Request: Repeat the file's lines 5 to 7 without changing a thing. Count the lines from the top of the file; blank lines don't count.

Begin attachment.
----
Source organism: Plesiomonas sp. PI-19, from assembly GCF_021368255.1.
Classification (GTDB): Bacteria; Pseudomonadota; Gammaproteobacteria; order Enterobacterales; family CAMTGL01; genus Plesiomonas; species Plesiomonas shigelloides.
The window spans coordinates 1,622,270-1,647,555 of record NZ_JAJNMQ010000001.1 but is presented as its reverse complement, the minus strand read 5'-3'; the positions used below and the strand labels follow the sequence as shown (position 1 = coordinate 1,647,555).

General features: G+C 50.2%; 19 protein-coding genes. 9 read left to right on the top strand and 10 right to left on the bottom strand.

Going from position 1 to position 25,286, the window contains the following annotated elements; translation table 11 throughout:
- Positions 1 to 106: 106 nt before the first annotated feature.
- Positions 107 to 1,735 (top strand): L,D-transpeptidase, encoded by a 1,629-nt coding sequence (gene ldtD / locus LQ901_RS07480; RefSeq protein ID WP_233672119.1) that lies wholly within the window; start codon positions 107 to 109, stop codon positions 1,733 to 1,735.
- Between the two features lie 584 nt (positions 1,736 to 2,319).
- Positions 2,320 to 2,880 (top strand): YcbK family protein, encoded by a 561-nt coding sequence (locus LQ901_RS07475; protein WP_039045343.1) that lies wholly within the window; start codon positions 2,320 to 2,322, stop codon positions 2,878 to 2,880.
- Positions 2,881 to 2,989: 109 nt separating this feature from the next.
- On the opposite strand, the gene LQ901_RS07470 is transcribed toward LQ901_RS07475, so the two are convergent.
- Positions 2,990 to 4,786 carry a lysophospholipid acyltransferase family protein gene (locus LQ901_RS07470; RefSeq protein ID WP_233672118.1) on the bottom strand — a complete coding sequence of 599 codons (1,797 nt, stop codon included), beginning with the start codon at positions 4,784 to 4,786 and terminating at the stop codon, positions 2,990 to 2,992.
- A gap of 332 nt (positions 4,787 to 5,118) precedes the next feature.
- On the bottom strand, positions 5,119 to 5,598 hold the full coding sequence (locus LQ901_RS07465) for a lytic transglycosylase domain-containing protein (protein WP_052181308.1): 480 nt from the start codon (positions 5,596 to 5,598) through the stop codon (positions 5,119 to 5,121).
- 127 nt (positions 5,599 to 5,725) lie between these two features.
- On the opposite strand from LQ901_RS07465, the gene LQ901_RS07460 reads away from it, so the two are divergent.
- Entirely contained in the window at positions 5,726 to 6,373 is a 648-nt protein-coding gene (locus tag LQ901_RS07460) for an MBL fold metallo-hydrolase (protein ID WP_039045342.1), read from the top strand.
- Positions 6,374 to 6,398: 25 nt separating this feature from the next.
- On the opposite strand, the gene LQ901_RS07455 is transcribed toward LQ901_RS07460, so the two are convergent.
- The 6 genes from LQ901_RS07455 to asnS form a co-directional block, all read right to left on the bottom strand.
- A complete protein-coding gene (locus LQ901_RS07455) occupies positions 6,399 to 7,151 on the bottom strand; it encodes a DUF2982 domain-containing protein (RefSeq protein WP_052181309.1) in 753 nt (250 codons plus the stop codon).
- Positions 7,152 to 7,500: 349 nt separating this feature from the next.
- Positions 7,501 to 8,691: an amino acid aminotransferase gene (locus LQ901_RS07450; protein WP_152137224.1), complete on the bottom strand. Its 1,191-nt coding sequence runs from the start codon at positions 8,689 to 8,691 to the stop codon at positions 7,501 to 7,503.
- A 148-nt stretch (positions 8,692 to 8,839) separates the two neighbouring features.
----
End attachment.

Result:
Going from position 1 to position 25,286, the window contains the following annotated elements; translation table 11 throughout:
- Positions 1 to 106: 106 nt before the first annotated feature.
- Positions 107 to 1,735 (top strand): L,D-transpeptidase, encoded by a 1,629-nt coding sequence (gene ldtD / locus LQ901_RS07480; RefSeq protein ID WP_233672119.1) that lies wholly within the window; start codon positions 107 to 109, stop codon positions 1,733 to 1,735.